Two sessions this week spent crucian fishing. Both on quite different venues but both with a similar result. Let me take you through one of these sessions and explain how I went about tackling them.
Well what a swim! If could have designed a crucian swim it would pretty much look like the one above. The swim itself is situated on a two acre pit quite literally in the middle of no where. It’s absolutely idyllic. The depth averages about four feet with a shallow shelf round the edges of about a foot. The water is quite literally choked with beds of small lilly pads and I assumed this must harbour a rich larder of insect life for the fish to feed on. Due to the rich aquatic life the fish would probably be used to feeding on small insects and such so I decided to use natural baits in one swim, namely caster and hemp, and in my second swim adopt a more modern approach using pellets. I had no idea which one would turn out the better swim and I was interested to find out in the end which one produced the most or best fish.
After an hour I had my first bite on double caster and it turned out to be the roach pictured above. It weighed about 8oz and was fin perfect. This signalled a run of roach of a similar size, as well as some rudd, but of the crucians no signs could be seen. Not in my swims nor anywhere else in the lake. No tell tale bubbles. No fish rolling in typical crucian fashion. I put some more caster and hemp in and switched to the pellet line. Maybe some crucians had been drawn to the fishmeal aroma. The swim produced fish straight away but they were of a smaller stamp than the caster and hemp line. I persevered using a 4mm expander pellet with added scopex fished delicately under a light pole float. Small rudd after small rudd. Lovely little fish but not really what I was after. I debated changing the 4mm expander pellet to banding a bigger 6mm hard pellet. It works for F1’s on commercials when silver fish are a nuisance so why shouldn’t it work here? But for some reason it just didn’t feel right. The water clarity put me off and if anything I wanted to scale down not up. So I continued to play the numbers game. In the back of my mind I knew I could always try this on my next visit. I am even thinking about a less romantic approach of a small inline lead wrapped with groundbait with a small piece of fake corn to critically balance the end tackle. Its not classic crucian fishing but if the lakes stocking of decent crucians is quite sparse then I just cant fish with a float. I wouldn’t be able to fully concentrate from dusk until dawn on a tiny dimpled down float.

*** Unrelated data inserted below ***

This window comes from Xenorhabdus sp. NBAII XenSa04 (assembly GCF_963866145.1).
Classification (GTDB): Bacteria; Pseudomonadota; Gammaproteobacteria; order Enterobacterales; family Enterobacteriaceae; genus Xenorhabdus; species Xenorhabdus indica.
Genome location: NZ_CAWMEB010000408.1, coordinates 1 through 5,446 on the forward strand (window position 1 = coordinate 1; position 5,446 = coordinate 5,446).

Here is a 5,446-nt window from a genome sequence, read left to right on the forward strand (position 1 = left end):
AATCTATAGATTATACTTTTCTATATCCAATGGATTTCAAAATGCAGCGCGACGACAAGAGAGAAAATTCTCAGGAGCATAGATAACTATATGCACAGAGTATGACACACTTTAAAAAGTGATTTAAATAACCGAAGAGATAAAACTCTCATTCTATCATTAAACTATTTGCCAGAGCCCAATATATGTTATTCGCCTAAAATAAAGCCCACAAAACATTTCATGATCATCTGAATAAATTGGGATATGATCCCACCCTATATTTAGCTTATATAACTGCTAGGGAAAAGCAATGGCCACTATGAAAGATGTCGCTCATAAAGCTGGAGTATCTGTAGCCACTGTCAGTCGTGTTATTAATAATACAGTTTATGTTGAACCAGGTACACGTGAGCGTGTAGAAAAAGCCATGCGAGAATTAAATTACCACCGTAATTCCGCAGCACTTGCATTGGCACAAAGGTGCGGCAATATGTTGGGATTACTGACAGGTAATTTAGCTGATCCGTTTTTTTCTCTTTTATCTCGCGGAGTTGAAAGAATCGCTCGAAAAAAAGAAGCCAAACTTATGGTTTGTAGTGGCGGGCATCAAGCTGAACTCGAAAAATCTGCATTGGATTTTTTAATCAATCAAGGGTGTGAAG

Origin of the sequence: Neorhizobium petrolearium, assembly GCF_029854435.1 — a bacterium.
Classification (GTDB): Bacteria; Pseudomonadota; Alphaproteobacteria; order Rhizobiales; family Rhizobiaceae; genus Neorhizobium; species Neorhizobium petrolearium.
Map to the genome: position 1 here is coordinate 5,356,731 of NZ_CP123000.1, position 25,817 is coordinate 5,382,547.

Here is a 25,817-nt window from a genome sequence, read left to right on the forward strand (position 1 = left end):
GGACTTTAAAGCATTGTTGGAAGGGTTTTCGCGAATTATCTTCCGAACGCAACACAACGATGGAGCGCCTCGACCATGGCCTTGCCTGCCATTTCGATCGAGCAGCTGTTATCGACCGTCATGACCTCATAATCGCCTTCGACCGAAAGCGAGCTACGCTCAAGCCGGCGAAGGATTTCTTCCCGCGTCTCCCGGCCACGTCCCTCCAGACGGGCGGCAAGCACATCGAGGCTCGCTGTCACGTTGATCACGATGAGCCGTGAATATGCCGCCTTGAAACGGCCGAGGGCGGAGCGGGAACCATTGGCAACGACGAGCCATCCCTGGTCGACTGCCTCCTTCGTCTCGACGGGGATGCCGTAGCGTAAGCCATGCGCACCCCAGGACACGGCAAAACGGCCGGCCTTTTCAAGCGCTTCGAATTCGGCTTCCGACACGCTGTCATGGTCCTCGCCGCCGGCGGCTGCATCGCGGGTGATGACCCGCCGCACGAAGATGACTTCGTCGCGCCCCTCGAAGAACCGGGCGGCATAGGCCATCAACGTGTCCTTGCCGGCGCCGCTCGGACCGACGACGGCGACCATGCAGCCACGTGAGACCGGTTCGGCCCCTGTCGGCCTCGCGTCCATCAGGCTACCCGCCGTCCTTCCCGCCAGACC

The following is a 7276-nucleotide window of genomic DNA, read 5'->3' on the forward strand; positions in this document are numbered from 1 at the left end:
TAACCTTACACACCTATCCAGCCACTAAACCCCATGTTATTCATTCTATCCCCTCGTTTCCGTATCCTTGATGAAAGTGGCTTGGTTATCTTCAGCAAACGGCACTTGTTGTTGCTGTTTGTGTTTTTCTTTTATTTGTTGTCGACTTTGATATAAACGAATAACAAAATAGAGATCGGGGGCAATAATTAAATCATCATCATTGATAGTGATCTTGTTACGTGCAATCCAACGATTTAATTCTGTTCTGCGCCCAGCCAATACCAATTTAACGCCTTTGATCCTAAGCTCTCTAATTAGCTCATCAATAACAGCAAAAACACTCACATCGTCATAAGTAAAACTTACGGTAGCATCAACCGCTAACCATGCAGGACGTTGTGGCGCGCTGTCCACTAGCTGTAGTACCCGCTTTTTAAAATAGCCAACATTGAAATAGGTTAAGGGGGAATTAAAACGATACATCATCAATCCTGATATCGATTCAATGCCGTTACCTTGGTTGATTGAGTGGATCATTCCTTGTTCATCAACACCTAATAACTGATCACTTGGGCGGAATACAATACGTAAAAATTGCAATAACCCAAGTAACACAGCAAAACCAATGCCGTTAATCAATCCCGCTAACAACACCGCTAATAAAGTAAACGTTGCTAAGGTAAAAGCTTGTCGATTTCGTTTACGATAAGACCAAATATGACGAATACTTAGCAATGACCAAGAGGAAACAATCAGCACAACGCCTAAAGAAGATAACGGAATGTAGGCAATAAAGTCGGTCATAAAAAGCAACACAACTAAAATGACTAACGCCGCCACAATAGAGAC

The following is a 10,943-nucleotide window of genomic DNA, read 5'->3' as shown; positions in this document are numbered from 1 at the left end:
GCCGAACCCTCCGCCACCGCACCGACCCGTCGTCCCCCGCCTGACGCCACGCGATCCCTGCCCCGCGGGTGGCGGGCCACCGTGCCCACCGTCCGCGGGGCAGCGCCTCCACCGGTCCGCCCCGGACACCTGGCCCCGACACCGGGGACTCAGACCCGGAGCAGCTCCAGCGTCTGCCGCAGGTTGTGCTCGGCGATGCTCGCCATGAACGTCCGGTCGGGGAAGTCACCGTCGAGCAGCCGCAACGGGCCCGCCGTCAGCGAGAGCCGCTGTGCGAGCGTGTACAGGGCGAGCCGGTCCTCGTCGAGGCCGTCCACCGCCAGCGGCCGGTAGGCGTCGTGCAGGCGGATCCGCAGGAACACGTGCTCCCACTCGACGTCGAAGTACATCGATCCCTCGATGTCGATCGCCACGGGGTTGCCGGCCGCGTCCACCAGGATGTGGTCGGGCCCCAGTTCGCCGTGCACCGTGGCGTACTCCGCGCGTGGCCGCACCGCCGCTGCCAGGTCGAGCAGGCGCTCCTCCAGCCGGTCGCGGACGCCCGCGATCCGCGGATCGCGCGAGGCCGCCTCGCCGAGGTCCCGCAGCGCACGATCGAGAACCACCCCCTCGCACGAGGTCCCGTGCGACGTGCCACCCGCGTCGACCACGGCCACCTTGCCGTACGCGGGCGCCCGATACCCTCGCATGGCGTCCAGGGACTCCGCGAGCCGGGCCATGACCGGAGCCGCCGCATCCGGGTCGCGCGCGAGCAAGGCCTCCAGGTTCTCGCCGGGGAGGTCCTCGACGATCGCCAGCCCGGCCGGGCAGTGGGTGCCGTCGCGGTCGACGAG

The session eventually came to and end when the light went about 9:30pm. Club rules mean that you cannot fish this particular venue at night so I once again packed away without a big crucian. Because I didn’t see any signs of them throughout the session I can’t conclude that my approach didn’t work as it may have been that the fish simply weren’t there or they were not feeding. The venue to me is a classic crucian venue and deserves some perseverance. I will most definitely try here again and will fish very similarly. I will be scaling down the tackle however just to see if this makes an difference. It’ll certainly give me a bit more confidence. And as we know sometimes in fishing this can be vital.
Until next time,